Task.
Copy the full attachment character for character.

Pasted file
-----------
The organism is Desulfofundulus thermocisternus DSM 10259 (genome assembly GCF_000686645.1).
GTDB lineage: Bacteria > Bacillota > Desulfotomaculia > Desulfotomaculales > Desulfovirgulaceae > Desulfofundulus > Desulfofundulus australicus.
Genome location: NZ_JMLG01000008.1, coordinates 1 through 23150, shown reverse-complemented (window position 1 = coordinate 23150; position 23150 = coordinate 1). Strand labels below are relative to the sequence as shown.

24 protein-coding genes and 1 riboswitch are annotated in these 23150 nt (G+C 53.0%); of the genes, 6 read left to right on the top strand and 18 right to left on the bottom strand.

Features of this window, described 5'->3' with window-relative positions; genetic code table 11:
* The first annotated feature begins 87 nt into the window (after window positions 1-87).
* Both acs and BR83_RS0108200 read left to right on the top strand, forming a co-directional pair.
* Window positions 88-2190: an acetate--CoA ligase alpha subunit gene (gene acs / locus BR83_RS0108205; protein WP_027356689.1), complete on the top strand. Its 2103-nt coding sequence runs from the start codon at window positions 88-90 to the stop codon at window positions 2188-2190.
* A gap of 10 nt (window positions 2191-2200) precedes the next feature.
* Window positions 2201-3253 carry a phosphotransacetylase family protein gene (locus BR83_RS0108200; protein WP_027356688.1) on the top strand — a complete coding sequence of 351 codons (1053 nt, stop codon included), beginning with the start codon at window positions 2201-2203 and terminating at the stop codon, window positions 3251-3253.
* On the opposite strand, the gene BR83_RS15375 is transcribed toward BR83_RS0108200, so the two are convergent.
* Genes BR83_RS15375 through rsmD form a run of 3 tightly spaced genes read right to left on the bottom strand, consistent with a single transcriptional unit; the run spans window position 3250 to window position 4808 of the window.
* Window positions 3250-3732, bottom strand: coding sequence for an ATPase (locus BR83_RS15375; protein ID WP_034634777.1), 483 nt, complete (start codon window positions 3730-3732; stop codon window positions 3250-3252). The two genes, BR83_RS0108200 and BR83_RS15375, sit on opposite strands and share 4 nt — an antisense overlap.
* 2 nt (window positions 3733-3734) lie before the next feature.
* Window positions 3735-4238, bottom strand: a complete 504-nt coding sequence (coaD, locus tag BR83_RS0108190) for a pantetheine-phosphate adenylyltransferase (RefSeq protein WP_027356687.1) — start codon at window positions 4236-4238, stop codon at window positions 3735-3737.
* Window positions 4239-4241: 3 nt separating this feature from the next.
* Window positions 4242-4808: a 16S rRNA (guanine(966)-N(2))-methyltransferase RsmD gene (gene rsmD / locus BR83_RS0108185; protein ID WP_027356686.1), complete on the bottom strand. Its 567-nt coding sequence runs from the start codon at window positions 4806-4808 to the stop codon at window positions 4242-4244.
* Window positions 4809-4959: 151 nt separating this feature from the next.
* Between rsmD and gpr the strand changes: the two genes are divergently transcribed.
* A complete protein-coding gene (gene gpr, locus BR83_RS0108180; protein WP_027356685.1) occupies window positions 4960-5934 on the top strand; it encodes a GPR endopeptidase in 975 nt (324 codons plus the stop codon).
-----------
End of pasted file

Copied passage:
The organism is Desulfofundulus thermocisternus DSM 10259 (genome assembly GCF_000686645.1).
GTDB lineage: Bacteria > Bacillota > Desulfotomaculia > Desulfotomaculales > Desulfovirgulaceae > Desulfofundulus > Desulfofundulus australicus.
Genome location: NZ_JMLG01000008.1, coordinates 1 through 23150, shown reverse-complemented (window position 1 = coordinate 23150; position 23150 = coordinate 1). Strand labels below are relative to the sequence as shown.

24 protein-coding genes and 1 riboswitch are annotated in these 23150 nt (G+C 53.0%); of the genes, 6 read left to right on the top strand and 18 right to left on the bottom strand.

Features of this window, described 5'->3' with window-relative positions; genetic code table 11:
* The first annotated feature begins 87 nt into the window (after window positions 1-87).
* Both acs and BR83_RS0108200 read left to right on the top strand, forming a co-directional pair.
* Window positions 88-2190: an acetate--CoA ligase alpha subunit gene (gene acs / locus BR83_RS0108205; protein WP_027356689.1), complete on the top strand. Its 2103-nt coding sequence runs from the start codon at window positions 88-90 to the stop codon at window positions 2188-2190.
* A gap of 10 nt (window positions 2191-2200) precedes the next feature.
* Window positions 2201-3253 carry a phosphotransacetylase family protein gene (locus BR83_RS0108200; protein WP_027356688.1) on the top strand — a complete coding sequence of 351 codons (1053 nt, stop codon included), beginning with the start codon at window positions 2201-2203 and terminating at the stop codon, window positions 3251-3253.
* On the opposite strand, the gene BR83_RS15375 is transcribed toward BR83_RS0108200, so the two are convergent.
* Genes BR83_RS15375 through rsmD form a run of 3 tightly spaced genes read right to left on the bottom strand, consistent with a single transcriptional unit; the run spans window position 3250 to window position 4808 of the window.
* Window positions 3250-3732, bottom strand: coding sequence for an ATPase (locus BR83_RS15375; protein ID WP_034634777.1), 483 nt, complete (start codon window positions 3730-3732; stop codon window positions 3250-3252). The two genes, BR83_RS0108200 and BR83_RS15375, sit on opposite strands and share 4 nt — an antisense overlap.
* 2 nt (window positions 3733-3734) lie before the next feature.
* Window positions 3735-4238, bottom strand: a complete 504-nt coding sequence (coaD, locus tag BR83_RS0108190) for a pantetheine-phosphate adenylyltransferase (RefSeq protein WP_027356687.1) — start codon at window positions 4236-4238, stop codon at window positions 3735-3737.
* Window positions 4239-4241: 3 nt separating this feature from the next.
* Window positions 4242-4808: a 16S rRNA (guanine(966)-N(2))-methyltransferase RsmD gene (gene rsmD / locus BR83_RS0108185; protein ID WP_027356686.1), complete on the bottom strand. Its 567-nt coding sequence runs from the start codon at window positions 4806-4808 to the stop codon at window positions 4242-4244.
* Window positions 4809-4959: 151 nt separating this feature from the next.
* Between rsmD and gpr the strand changes: the two genes are divergently transcribed.
* A complete protein-coding gene (gene gpr, locus BR83_RS0108180; protein WP_027356685.1) occupies window positions 4960-5934 on the top strand; it encodes a GPR endopeptidase in 975 nt (324 codons plus the stop codon).